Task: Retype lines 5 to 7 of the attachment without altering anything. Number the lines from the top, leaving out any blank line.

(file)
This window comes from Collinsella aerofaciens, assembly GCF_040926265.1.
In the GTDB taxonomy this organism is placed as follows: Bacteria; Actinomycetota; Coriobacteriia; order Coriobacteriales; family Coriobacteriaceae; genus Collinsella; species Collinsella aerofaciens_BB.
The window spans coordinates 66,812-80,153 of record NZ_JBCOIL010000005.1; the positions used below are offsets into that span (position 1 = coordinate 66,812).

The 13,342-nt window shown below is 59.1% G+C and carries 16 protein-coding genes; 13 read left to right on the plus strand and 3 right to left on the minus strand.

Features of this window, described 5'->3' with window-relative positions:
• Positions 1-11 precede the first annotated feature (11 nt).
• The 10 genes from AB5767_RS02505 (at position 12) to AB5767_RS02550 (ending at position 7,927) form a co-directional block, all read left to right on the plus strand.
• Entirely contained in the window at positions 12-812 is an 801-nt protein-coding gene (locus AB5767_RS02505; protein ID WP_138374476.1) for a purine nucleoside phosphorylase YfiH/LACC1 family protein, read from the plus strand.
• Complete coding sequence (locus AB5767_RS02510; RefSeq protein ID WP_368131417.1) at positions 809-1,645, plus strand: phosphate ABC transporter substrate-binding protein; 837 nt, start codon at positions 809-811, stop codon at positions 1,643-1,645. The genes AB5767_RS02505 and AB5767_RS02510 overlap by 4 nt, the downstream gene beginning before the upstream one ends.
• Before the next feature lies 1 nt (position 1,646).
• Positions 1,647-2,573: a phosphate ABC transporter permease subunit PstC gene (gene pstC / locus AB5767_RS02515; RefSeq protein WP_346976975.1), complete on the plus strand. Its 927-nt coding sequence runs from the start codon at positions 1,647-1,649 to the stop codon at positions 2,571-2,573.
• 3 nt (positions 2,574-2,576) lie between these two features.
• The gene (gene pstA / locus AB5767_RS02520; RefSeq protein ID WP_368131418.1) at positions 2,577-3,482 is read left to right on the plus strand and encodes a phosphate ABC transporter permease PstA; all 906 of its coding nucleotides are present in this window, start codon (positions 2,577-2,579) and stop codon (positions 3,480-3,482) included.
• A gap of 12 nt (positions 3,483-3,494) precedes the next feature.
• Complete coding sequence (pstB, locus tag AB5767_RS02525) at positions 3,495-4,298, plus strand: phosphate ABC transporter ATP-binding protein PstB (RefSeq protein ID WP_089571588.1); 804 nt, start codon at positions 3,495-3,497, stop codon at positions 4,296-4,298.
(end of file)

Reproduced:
Features of this window, described 5'->3' with window-relative positions:
• Positions 1-11 precede the first annotated feature (11 nt).
• The 10 genes from AB5767_RS02505 (at position 12) to AB5767_RS02550 (ending at position 7,927) form a co-directional block, all read left to right on the plus strand.